Logistics Manager Analysis: Fuel for thought… the future of commercial vehicles

With the UK government setting a target to reduce tailpipe greenhouse gas (GHG) emissions by 15% by 2025, and to bring all GHG emissions to net zero by 2050, logistics operations are seriously considering alternative fuels to diesel. John Thornton investigates…

From compressed and liquified natural gasses to organic biofuels, hydrogen and electricity, there are currently several options on the table for operators. However, according to Rebecca Kite, environmental policy manager at the Freight Transport Association (FTA), each are at different stages of development and, depending on the vehicle type and its operational profile, some are more suitable and viable than others.

“Electrically powered HGVs are slowly coming onto the market, but this option for operators is still in its infancy. As such, many hauliers are looking toward alternative gasses to fuel their fleets in a more sustainable way.”“There’s no one-size-fits-all solution,” says Kite. “Electric vehicles emit 50% less GHGs than diesel, and as such, will be the fuel of choice for vans and light commercial vehicles in the foreseeable future. We did look at hydrogen as a possible alternative but discovered that its carbon footprint associated to its production.

Hermes is one such example. In January, the parcel delivery company received a second order of compressed natural gas (CNG) vehicles from Cartwright Fleet Services (CFS). The addition of 48 Iveco Stralis NP 4x2s means Hermes is now running one of the largest fleets of CNG vehicles in the UK, having taken delivery of 30 similar units last year.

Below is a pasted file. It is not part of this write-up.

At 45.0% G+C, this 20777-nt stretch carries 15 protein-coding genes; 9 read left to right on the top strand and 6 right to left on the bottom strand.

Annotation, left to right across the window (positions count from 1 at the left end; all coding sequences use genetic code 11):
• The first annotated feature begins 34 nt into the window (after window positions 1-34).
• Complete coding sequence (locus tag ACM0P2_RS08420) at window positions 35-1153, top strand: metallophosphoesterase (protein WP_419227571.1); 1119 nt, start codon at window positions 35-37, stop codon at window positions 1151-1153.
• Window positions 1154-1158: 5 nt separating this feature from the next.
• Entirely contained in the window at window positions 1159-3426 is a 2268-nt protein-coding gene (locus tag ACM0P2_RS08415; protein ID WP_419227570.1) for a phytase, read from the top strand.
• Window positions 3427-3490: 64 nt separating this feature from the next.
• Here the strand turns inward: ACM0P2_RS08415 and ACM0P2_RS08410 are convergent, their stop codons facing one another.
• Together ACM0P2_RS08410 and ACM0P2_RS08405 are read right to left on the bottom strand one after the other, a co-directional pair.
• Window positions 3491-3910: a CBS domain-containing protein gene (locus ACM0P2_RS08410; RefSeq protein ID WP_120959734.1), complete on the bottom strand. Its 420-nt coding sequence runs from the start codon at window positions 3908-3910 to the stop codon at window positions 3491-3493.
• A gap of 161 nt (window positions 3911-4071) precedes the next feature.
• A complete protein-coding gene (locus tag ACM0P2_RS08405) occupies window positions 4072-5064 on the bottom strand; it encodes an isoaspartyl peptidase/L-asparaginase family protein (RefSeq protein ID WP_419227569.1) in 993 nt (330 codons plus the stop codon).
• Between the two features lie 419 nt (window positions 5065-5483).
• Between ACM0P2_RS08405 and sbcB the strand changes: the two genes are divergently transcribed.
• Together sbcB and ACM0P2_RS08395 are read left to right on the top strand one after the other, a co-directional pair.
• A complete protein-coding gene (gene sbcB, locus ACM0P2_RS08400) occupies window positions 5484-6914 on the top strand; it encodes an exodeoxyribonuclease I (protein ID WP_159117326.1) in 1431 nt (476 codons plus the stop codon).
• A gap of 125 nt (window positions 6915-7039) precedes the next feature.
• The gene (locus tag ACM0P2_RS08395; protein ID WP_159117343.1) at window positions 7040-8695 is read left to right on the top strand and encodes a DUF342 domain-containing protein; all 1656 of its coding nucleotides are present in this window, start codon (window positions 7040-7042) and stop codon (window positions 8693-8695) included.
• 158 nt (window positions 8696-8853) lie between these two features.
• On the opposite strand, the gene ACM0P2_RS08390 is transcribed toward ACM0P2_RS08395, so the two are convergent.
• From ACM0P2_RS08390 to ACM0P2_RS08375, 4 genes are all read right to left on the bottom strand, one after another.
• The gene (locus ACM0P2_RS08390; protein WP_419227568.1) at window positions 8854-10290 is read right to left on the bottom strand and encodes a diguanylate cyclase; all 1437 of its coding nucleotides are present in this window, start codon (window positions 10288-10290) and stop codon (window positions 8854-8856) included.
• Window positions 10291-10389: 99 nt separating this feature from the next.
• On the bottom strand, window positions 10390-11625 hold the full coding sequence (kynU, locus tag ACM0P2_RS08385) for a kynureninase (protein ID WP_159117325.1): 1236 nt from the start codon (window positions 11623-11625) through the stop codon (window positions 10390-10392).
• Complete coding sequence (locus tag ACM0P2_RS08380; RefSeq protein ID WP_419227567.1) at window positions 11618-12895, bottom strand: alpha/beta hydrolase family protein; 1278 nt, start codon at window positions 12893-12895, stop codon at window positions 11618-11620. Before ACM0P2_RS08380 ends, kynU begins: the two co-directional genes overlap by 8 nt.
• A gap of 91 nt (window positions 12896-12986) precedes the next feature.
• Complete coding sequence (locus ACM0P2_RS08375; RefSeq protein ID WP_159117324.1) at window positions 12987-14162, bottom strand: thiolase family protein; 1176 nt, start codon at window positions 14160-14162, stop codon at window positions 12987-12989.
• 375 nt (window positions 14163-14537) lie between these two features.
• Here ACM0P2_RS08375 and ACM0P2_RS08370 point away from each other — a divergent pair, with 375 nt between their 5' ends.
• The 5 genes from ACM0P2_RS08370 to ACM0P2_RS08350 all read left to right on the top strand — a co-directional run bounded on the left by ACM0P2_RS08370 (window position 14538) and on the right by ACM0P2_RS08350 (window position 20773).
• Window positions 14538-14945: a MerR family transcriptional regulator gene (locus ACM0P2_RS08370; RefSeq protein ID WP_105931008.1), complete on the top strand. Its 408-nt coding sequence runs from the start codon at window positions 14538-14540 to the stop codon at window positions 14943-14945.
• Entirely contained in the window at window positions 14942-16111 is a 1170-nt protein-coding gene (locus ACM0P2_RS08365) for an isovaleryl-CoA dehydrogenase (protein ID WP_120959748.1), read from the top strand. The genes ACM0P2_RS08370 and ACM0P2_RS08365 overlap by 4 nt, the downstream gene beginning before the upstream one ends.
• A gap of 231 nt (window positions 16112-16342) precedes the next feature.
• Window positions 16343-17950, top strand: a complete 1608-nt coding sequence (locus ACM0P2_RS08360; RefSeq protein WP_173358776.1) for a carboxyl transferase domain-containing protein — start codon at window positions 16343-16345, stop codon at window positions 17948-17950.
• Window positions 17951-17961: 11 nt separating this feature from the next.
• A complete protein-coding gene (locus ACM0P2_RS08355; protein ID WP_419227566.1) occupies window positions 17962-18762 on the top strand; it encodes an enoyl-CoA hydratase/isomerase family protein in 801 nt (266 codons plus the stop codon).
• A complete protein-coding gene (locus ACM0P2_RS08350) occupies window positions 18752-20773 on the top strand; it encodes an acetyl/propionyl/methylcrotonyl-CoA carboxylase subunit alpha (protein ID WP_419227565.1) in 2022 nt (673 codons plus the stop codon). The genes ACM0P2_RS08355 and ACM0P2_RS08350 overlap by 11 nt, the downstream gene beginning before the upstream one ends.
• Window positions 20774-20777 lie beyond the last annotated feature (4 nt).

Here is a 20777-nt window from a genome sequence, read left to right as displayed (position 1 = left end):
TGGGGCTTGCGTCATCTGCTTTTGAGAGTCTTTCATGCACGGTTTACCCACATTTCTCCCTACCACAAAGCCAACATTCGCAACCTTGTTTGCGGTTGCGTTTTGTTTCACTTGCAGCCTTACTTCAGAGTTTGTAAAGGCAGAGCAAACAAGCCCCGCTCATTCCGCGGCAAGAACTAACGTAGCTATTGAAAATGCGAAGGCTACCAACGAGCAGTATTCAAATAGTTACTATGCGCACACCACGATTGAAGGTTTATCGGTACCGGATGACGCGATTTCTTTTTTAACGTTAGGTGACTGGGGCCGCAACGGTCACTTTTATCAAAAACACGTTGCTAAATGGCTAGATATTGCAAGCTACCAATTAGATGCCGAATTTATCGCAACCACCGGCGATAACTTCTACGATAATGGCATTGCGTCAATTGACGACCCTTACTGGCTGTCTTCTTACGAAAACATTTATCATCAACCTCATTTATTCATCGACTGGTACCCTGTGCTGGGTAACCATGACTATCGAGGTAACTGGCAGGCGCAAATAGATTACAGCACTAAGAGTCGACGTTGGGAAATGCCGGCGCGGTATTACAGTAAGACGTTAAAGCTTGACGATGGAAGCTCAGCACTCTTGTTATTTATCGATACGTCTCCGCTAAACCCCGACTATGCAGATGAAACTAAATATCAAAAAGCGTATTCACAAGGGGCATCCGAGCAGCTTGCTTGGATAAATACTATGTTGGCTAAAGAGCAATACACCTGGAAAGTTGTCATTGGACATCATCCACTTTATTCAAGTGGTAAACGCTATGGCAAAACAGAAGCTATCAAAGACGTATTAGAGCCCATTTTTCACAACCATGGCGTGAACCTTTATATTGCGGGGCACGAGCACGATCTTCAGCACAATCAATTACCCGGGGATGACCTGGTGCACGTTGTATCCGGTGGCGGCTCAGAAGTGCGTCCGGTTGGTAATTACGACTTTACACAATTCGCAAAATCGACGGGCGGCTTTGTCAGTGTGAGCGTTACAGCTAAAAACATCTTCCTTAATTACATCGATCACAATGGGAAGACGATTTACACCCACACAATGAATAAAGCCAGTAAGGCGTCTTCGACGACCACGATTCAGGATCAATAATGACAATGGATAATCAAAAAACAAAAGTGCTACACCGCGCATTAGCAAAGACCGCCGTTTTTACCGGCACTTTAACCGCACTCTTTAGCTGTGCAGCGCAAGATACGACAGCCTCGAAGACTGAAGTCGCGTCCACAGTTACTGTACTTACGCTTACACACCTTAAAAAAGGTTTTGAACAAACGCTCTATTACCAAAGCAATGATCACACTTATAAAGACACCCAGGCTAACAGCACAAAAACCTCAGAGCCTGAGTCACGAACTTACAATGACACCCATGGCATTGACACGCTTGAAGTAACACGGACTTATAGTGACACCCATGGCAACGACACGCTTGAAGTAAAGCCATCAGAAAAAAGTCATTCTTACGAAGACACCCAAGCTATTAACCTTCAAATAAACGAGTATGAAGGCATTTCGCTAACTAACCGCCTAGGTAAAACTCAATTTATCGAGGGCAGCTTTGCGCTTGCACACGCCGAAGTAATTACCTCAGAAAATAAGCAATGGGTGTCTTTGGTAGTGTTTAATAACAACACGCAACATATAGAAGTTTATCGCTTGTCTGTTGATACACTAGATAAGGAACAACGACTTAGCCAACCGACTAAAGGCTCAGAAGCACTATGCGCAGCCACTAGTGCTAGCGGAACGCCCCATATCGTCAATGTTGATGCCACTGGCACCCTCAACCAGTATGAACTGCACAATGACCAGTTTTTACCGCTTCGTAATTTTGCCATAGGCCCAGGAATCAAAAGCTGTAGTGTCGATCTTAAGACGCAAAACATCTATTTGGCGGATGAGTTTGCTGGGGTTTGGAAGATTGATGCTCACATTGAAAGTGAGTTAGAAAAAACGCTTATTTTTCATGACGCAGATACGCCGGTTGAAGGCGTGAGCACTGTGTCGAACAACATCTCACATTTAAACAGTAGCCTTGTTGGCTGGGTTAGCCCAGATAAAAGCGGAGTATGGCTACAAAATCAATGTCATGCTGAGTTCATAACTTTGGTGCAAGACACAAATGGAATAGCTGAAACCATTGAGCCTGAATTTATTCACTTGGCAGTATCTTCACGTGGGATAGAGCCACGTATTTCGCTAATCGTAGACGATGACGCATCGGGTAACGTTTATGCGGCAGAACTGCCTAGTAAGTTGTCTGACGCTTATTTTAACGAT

Hermes claims to have made significant savings during the trial on running costs when compared with a diesel equivalent, though hasn’t specified by how much. However, it did confirm a reduction in tailgate emissions, including nitrous oxides, by some 200,000 kPas (kilopascals).

Elsewhere, John Lewis Partnership (JLP) has committed to making its transport fleet zero carbon by 2045. With transport emissions reportedly currently contributing to over 40% of JLP’s overall carbon footprint ­– and HGV emissions accounting for over two-thirds of its transport emissions ­­­­– the retailer will switch more than 500 of its heavy trucks used for store deliveries to biomethane versions by 2028.

DAF CF Electric

Last year Ocado opened its first natural gas refuelling stations at its Hatfield distribution centre, as part of a £3 million initiative to reduce the CO2 emissions of its fleet by 29% annually. According to the online supermarket, the environmental benefits of switching to biomethane include 99% fewer particulate emissions and 70% less nitrogen oxide than the latest diesel standard.

Money matters.
While the environmental benefits of alternative fuels are clear, is there a business case for making the switch? Adam Purshall, head of fleet and procurement at Bibby Distribution, which recently upgraded its 500-strong fleet of DAF, MAN, Mercedes-Benz and Renault trucks to Euro-6, believes there is, though not for all.